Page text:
In conclusion, we report that VMP1 promotes PanIN development in the presence of an oncogenic Kras signaling pathway activation through its role in autophagy.

Materials and Methods


We developed a DNA construct named Ptight-VMP1DsRed-IRES-Luciferase Renilla-SV40 polyA by subcloning the cDNA encoding VMP1-DsRed fusion proteins into the EcoRI/NheI restriction sites and the cDNA encoding luciferase renilla into the BamHI/EcoRV restriction sites of the pTRE-Dual1 plasmid (Clontech Laboratories Inc., Palo Alto, CA, USA). The construct was sequenced and its response to the doxycycline evaluated on HEK293T cells. The transgene was separated from plasmid vector sequences by XhoI digestion and purified after agarose gel electrophoresis with Elutip-d columns (Schleicher & Schuell, Dassel, Germany) and ethanol precipitation. Microinjections into fertilized oocytes derived from B6D2 mice were realized at the Service d’Expérimentation Animale et Transgenèse (SEAT, CNRS, Villejuif, France). Founders were identified by polymerase chain reaction (PCR) analyses of tail DNAs from 2-week-old mice using oligonucleotides specific to the DsRed-GTFw (5′-IndexTermCTTCAAGACCGTGTACAAGGCCAAG-3′) and IRES-GTRev (5′-IndexTermGGGTCGCTACAGACGTTGTTTGTCTTC-3′) and RlucFw (5′-IndexTermTTTTTGGATCCATGACCAGCAAGGTGTACGACCC-3′) and RlucRev (5′-IndexTermTTTTGATATCCTGCTCGTTCTTCAGCACTCTCTCCACG-3′). PCR conditions are available upon request.

Pdx1-cre and LSL-KrasG12D mice strains have been described elsewhere.17, 42 Because animals are from different genetic backgrounds, we systematically used littermate control and experimental mice. Mice were kept within the Experimental Animal House of the Centre de Cancérologie de Marseille (CRCM), pole Luminy, following institutional guidelines.

Doxyclycline Hyclate and Hydroxychloroquine were purchased from Sigma-Aldrich. Transgenic mice were exposed to doxycycline (250 mg/l) dissolved in 5% sucrose supplied as drinking water, which was protected from the light and exchanged every 3 days. Mice received daily intraperitoneal injections of chloroquine (60 mg/kg), or saline, started at the end of 3 weeks old and for 10 or 16 weeks.

Histology and IHC

Pancreatic sections were fixed in 4% paraformaldehyde and paraffin embedded. H&E and Alcian blue staining were performed using standard procedures. Sections were probed with primary antibodies against Ki67 (BioLegend, San Diego, CA) to estimate the proliferation activity, against LC3 (Medical & Biological Laboratories, Nagoya, Japan) to measure autophagosome formation and against the cleaved CK18 to study the apoptotic activity. In fact, during apoptosis, CK18 undergoes dramatic reorganization and is cleaved by the caspases, generating an apoptosis-specific neo-epitope recognized by the monoclonal antibody M30 (Cell Signaling, Beverly, MA). Samples were examined in an Eclipse 90i Nikon microscope.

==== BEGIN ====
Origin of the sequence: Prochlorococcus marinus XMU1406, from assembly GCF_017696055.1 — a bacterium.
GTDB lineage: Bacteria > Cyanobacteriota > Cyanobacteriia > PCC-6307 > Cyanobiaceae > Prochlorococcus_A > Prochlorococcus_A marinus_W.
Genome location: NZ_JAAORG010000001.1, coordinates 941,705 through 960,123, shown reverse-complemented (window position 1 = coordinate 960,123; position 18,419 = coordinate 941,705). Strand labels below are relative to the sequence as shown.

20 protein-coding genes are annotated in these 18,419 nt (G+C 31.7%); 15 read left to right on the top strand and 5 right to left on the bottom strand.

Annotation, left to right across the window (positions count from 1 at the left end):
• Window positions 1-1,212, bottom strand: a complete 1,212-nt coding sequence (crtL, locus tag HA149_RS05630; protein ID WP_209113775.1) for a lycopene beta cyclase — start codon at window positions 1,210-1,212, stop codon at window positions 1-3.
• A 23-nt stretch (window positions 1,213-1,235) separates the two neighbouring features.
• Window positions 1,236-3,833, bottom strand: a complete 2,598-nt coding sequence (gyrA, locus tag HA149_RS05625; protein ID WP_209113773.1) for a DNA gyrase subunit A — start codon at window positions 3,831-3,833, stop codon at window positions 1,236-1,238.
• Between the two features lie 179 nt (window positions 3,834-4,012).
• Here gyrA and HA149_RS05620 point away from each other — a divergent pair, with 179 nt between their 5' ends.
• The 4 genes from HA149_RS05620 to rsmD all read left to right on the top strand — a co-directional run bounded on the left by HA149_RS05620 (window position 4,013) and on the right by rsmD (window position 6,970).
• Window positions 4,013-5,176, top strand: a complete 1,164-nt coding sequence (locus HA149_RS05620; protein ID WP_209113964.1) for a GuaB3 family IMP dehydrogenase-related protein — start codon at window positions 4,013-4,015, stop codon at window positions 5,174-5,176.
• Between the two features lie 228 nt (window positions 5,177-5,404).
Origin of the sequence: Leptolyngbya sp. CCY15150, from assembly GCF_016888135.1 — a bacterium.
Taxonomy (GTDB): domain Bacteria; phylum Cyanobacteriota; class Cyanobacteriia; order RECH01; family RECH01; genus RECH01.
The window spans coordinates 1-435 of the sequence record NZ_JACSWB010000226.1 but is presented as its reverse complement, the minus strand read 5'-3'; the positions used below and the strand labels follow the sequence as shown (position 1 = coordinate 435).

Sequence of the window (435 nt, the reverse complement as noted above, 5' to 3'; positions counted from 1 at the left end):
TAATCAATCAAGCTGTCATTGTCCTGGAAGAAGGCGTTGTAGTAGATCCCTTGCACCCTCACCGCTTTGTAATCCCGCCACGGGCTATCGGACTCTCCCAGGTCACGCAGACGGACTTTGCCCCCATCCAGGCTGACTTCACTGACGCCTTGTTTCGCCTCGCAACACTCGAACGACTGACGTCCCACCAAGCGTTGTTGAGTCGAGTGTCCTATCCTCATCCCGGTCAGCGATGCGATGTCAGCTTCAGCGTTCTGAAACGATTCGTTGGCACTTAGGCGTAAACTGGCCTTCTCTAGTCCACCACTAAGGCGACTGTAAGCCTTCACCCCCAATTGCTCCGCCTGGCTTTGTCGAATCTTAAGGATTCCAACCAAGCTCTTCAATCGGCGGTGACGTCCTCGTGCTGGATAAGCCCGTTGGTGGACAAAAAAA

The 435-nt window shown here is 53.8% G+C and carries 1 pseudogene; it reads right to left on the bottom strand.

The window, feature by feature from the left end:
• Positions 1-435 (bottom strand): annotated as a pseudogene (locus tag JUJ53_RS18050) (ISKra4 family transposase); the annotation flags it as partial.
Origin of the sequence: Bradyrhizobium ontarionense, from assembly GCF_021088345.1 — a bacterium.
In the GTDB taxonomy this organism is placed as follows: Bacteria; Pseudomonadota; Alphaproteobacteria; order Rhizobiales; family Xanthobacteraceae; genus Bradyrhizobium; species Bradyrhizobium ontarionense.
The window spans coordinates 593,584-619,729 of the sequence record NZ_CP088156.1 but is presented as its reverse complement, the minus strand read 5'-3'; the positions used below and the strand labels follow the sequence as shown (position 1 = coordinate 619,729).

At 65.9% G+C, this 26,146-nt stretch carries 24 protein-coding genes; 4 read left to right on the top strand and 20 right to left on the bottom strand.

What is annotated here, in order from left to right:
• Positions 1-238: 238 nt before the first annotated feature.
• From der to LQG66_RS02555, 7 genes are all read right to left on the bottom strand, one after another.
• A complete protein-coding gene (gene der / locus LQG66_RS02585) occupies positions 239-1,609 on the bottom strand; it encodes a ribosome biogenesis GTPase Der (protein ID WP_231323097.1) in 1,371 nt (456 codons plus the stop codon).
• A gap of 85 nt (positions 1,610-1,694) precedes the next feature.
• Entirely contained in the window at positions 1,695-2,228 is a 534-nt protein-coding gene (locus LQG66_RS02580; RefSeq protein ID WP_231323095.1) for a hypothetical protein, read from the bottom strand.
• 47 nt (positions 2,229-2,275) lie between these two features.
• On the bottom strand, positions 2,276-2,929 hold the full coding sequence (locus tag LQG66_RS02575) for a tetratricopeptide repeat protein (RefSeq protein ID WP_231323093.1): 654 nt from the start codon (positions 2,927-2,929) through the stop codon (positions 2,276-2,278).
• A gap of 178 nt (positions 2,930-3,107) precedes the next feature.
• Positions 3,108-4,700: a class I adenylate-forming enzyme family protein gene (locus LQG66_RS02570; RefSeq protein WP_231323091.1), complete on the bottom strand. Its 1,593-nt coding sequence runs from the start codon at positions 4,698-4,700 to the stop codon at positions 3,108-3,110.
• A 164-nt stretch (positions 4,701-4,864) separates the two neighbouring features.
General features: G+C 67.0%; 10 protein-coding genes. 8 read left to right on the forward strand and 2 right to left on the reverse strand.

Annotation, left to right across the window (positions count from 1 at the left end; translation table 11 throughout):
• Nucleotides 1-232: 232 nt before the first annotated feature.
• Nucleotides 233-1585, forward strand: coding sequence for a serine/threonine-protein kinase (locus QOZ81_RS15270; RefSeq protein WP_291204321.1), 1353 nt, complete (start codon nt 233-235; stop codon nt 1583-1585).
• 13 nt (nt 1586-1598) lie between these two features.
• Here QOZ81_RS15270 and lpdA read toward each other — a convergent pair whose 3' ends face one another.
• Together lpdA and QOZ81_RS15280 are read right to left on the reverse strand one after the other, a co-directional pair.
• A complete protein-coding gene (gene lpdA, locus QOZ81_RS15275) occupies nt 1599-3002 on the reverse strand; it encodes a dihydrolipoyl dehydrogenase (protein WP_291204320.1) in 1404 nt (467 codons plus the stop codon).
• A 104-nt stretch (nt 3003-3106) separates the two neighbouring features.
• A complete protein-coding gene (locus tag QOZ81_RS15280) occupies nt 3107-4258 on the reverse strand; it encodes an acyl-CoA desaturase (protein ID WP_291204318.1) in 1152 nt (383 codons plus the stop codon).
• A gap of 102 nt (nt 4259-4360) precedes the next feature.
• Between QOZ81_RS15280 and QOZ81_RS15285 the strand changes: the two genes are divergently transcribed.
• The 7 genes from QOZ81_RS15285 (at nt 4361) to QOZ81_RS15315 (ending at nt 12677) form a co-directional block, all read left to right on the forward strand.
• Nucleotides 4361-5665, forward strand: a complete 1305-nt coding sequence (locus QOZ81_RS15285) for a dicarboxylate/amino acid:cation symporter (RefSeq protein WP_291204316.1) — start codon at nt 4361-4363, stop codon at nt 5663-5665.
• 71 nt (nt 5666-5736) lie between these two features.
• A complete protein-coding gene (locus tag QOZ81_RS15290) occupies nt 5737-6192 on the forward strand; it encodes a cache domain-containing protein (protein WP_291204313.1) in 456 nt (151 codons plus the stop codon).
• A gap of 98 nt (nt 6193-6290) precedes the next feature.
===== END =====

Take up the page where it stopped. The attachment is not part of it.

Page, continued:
Quantification of lesions per mouse

Number of lesions per field was counted and the types of lesion were classification on H&E-stained slides. Quantification represents the average of 15–20 × 20 fields of view from 4 to 6 mice of each genotype.


Protein extraction was performed on ice using total protein extraction buffer: 50 mM HEPES pH 7.5, 150 mM NaCl, 20% SDS, 1 mM EDTA, 1 mM EGTA, 10% glycerol, 1% Triton, 25 mM NaF, 10 μM ZnCl2, 50 mM DTT. Before lysis, protease inhibitor cocktail at 1:200 (Sigma-Aldrich, NUPR1340), 500 μM PMSF, 1 mM sodium orthovanadate, and 1 mM β glycerophosphate were added. Protein concentration was measured using a bicinchoninic acid assay protein assay kit (Pierce Biotechnology). Protein samples (60 μg) were denatured at 95 °C and subsequently separated by SDS-PAGE gel electrophoresis. After transfer to nitrocellulose, membrane was blocking with 1% BSA, samples were probed with primary antibody followed by a horseradish peroxidase couple secondary antibody. Primary antibodies against LC3 was from Medical & Biological Laboratories (Nagoya, Japan) and antibody against VMP1 was homemade.11 Polyclonal antibody against β-Tubulin was used as a loading control was from Sigma-Aldrich (St. Louis, MO). Image acquisition was made in Fusion FX image acquisition system (Vilber Lourmat) and bands were quantified ImageJ software (NIH).


One μg RNA from pancreas was reversed transcribed using the Go Script reagent (Promega) according to manufacturer’s instructions. Real-time quantitative PCR for VMP1 was performed in a Stratagene cycler using Takara reagents with the following primers sequences 5′-IndexTermCTGGCAGTTCAAAAACTAGTAC-3′ and 5′-IndexTermCCGGGGACAGCACCAATGAAAG-3′ which recognize both human and mouse transcripts.

Statistical analysis

One-way variance analysis was used to calculate significances between Pdx1-Cre;KrasG12D;VMP1DsRed and control per tissue (%) as previously described.43 To compare KI67 and caspase 3 activity one-way variance analysis was used, P value was calculated used delta Ct as described by Yuan et al.44 For compared numbers of lesion per field in between groups at 14 and 20 weeks old, a two-way variance analysis was used. Values were expressed as mean±S.E.M. All tests of significance were two-tailed and the level of significance was set at 0.05. All statistics test were performed using IBM SPSS statistics 21.



vacuole membrane protein 1


pancreatic ductal adenocarcinoma


pancreatic intraepithelial neoplasia


green fluorescent protein


red fluorescent protein


genetically engineered mouse model




polymerase chain reaction


4-(2-hydroxyethyl)-1-piperazineethanesulfonic acid


ethylenediaminetetraacetic acid


ethylene glycol tetraacetic acid




bicinchoninic acid assay


  1. 1

    Rahib L, Smith BD, Aizenberg R, Rosenzweig AB, Fleshman JM, Matrisian LM . Projecting cancer incidence and deaths to 2030: the unexpected burden of thyroid, liver, and pancreas cancers in the United States. Cancer Res 2014; 74: 4006.